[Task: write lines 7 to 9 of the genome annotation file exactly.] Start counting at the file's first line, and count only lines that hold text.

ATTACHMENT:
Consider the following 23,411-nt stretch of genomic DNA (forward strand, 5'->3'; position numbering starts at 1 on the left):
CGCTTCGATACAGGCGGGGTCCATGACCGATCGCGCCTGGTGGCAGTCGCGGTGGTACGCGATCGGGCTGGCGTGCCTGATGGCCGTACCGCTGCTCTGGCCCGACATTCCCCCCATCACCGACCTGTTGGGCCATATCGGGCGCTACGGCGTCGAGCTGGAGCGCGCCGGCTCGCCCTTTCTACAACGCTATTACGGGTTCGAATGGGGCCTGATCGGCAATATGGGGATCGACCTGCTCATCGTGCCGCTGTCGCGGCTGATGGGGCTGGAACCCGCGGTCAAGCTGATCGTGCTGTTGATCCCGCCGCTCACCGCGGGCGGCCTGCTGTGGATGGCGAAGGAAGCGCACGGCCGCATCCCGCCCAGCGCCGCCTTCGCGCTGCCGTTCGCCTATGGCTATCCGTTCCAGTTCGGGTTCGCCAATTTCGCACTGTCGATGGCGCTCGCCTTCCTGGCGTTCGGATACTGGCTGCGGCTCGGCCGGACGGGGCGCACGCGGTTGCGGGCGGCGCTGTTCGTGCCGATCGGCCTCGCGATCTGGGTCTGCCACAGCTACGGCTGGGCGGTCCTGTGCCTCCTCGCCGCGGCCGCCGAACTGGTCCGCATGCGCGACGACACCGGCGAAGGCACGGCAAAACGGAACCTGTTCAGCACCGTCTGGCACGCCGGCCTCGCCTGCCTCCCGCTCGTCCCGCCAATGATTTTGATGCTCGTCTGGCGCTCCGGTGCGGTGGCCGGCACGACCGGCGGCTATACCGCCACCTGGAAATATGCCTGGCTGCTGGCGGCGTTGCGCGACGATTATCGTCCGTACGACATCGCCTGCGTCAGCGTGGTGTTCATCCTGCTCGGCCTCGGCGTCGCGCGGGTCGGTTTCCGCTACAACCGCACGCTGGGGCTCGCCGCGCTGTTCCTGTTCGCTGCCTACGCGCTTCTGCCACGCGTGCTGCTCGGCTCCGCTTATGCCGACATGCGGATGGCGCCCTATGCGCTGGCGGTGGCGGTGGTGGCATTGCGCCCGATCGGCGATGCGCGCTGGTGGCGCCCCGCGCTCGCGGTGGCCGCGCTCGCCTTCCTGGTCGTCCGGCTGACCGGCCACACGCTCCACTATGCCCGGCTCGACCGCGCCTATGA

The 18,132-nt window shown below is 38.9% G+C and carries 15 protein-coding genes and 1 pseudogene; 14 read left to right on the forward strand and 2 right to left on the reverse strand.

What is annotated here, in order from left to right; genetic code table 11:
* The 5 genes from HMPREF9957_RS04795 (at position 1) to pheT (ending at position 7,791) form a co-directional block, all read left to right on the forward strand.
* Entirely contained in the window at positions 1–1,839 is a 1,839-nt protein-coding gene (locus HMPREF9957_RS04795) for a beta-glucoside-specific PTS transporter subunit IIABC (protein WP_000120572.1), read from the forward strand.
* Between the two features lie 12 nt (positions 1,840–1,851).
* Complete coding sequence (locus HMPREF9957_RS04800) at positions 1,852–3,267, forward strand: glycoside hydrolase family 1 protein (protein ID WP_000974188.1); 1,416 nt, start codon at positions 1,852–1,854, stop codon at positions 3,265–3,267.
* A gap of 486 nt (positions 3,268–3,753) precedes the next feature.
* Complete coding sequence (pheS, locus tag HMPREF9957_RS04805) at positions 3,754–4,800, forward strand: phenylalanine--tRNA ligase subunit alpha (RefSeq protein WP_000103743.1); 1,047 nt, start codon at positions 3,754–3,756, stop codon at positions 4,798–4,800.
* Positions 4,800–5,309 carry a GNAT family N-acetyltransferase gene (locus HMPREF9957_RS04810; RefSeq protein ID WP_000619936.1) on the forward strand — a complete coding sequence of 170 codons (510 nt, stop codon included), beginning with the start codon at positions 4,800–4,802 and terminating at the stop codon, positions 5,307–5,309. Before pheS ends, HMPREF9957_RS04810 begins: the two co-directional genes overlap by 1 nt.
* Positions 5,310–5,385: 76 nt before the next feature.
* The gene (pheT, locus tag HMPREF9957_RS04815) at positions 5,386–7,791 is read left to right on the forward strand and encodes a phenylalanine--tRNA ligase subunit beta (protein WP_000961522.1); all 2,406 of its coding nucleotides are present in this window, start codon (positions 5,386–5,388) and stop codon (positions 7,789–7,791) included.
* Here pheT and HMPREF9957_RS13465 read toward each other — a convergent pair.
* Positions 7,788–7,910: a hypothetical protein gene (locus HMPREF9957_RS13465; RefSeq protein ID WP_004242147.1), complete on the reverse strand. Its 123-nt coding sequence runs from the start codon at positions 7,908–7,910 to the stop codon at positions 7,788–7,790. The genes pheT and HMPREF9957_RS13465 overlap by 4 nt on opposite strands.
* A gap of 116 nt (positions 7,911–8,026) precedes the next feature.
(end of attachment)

* Between the two features lie 12 nt (positions 1,840–1,851).
* Complete coding sequence (locus HMPREF9957_RS04800) at positions 1,852–3,267, forward strand: glycoside hydrolase family 1 protein (protein ID WP_000974188.1); 1,416 nt, start codon at positions 1,852–1,854, stop codon at positions 3,265–3,267.
* A gap of 486 nt (positions 3,268–3,753) precedes the next feature.